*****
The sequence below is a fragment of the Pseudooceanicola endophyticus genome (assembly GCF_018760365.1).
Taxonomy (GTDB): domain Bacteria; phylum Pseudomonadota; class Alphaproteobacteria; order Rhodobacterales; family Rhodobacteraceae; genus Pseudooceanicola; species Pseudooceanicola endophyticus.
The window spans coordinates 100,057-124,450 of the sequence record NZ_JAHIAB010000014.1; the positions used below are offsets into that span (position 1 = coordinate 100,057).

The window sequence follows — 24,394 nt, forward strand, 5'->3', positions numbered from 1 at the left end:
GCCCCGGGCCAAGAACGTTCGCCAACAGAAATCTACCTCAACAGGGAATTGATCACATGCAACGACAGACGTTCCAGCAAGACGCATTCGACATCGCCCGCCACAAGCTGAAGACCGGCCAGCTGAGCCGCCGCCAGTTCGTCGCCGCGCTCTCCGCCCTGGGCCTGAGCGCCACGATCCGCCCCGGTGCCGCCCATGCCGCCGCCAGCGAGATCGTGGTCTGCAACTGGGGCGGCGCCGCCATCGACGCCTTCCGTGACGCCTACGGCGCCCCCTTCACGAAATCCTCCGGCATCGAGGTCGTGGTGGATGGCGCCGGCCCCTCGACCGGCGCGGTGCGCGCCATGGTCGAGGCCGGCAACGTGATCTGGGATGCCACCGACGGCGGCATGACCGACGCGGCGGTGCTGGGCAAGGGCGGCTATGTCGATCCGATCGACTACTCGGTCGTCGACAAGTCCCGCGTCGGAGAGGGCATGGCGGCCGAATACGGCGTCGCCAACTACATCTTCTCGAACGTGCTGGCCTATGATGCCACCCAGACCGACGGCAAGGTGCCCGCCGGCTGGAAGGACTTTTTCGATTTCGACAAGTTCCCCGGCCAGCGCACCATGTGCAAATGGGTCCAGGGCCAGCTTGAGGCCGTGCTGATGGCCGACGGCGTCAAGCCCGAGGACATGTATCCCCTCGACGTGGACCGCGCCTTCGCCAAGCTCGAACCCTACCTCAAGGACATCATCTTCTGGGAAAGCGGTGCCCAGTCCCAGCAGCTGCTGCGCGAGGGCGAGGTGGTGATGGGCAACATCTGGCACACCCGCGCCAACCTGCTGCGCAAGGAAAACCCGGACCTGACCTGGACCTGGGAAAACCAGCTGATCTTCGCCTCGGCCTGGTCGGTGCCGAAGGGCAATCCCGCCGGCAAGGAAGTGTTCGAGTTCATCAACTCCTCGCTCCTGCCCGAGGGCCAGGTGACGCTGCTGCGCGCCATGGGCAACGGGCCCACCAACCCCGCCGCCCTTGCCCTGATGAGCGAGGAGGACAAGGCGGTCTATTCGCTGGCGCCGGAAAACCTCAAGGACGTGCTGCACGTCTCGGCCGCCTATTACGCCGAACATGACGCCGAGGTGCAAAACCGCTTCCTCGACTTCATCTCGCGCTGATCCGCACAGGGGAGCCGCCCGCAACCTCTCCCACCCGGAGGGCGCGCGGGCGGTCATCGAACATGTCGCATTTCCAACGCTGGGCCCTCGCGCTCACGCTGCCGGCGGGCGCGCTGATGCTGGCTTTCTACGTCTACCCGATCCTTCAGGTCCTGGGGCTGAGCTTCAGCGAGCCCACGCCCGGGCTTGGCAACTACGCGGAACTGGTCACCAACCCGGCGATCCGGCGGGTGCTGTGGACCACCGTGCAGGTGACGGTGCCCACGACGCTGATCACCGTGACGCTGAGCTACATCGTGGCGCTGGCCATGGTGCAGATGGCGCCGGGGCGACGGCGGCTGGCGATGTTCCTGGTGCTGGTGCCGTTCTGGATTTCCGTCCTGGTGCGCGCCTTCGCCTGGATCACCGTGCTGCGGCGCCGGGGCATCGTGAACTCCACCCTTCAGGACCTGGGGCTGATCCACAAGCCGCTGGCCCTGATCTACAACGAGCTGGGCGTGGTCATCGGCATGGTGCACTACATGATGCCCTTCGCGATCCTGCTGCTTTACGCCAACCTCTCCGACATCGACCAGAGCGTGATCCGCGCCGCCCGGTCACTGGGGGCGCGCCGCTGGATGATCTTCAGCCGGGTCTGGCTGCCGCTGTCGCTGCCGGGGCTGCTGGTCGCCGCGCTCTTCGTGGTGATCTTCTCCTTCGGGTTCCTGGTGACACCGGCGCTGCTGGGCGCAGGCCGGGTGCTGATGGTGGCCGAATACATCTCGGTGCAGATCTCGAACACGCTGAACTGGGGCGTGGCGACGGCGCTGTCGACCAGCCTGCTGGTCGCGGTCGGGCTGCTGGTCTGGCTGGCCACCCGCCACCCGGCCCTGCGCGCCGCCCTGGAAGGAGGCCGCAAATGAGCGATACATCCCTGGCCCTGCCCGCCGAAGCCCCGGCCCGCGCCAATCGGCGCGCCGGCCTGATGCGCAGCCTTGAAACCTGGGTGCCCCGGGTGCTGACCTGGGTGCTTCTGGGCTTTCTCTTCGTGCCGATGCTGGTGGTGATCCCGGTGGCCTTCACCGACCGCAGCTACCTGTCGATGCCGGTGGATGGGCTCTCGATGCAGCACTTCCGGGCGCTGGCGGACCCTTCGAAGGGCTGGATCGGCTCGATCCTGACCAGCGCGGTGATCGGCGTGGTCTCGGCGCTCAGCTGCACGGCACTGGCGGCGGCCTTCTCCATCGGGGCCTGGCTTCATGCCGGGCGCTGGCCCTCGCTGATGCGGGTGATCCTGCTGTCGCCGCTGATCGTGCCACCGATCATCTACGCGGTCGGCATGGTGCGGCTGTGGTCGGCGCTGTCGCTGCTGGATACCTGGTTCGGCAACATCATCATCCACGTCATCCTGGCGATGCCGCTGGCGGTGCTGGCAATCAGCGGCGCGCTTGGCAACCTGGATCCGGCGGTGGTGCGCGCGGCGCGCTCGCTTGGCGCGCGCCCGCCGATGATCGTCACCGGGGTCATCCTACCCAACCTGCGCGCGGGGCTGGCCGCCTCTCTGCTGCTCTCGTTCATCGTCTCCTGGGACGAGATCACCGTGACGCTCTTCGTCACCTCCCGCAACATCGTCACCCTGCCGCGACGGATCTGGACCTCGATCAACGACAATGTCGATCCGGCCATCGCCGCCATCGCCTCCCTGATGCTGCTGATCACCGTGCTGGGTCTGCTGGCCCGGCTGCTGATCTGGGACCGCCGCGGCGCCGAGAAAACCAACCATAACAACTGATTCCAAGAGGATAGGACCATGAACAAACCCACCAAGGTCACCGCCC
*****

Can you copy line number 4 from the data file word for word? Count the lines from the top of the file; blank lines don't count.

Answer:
The window sequence follows — 24,394 nt, forward strand, 5'->3', positions numbered from 1 at the left end: